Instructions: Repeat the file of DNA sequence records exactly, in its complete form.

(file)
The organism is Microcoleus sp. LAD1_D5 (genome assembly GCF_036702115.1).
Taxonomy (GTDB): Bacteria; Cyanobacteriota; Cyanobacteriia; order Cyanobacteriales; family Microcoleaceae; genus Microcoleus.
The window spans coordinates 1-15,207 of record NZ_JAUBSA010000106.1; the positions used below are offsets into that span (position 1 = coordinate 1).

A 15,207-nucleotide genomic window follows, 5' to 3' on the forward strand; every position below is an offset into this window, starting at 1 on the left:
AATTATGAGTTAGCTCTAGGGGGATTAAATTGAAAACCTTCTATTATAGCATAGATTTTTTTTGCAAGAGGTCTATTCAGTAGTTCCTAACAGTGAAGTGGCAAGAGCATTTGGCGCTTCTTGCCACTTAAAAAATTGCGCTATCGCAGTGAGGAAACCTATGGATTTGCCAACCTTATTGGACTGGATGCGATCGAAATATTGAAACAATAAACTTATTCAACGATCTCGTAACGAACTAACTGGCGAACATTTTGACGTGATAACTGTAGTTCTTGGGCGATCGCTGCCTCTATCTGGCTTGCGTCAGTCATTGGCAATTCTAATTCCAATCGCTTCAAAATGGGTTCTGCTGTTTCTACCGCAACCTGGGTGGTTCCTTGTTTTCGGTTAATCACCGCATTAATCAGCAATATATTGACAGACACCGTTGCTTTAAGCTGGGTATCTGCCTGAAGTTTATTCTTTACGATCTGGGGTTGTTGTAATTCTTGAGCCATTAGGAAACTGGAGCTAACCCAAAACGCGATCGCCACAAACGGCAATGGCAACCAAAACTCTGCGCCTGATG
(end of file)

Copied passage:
The organism is Microcoleus sp. LAD1_D5 (genome assembly GCF_036702115.1).
Taxonomy (GTDB): Bacteria; Cyanobacteriota; Cyanobacteriia; order Cyanobacteriales; family Microcoleaceae; genus Microcoleus.
The window spans coordinates 1-15,207 of record NZ_JAUBSA010000106.1; the positions used below are offsets into that span (position 1 = coordinate 1).

A 15,207-nucleotide genomic window follows, 5' to 3' on the forward strand; every position below is an offset into this window, starting at 1 on the left:
AATTATGAGTTAGCTCTAGGGGGATTAAATTGAAAACCTTCTATTATAGCATAGATTTTTTTTGCAAGAGGTCTATTCAGTAGTTCCTAACAGTGAAGTGGCAAGAGCATTTGGCGCTTCTTGCCACTTAAAAAATTGCGCTATCGCAGTGAGGAAACCTATGGATTTGCCAACCTTATTGGACTGGATGCGATCGAAATATTGAAACAATAAACTTATTCAACGATCTCGTAACGAACTAACTGGCGAACATTTTGACGTGATAACTGTAGTTCTTGGGCGATCGCTGCCTCTATCTGGCTTGCGTCAGTCATTGGCAATTCTAATTCCAATCGCTTCAAAATGGGTTCTGCTGTTTCTACCGCAACCTGGGTGGTTCCTTGTTTTCGGTTAATCACCGCATTAATCAGCAATATATTGACAGACACCGTTGCTTTAAGCTGGGTATCTGCCTGAAGTTTATTCTTTACGATCTGGGGTTGTTGTAATTCTTGAGCCATTAGGAAACTGGAGCTAACCCAAAACGCGATCGCCACAAACGGCAATGGCAACCAAAACTCTGCGCCTGATG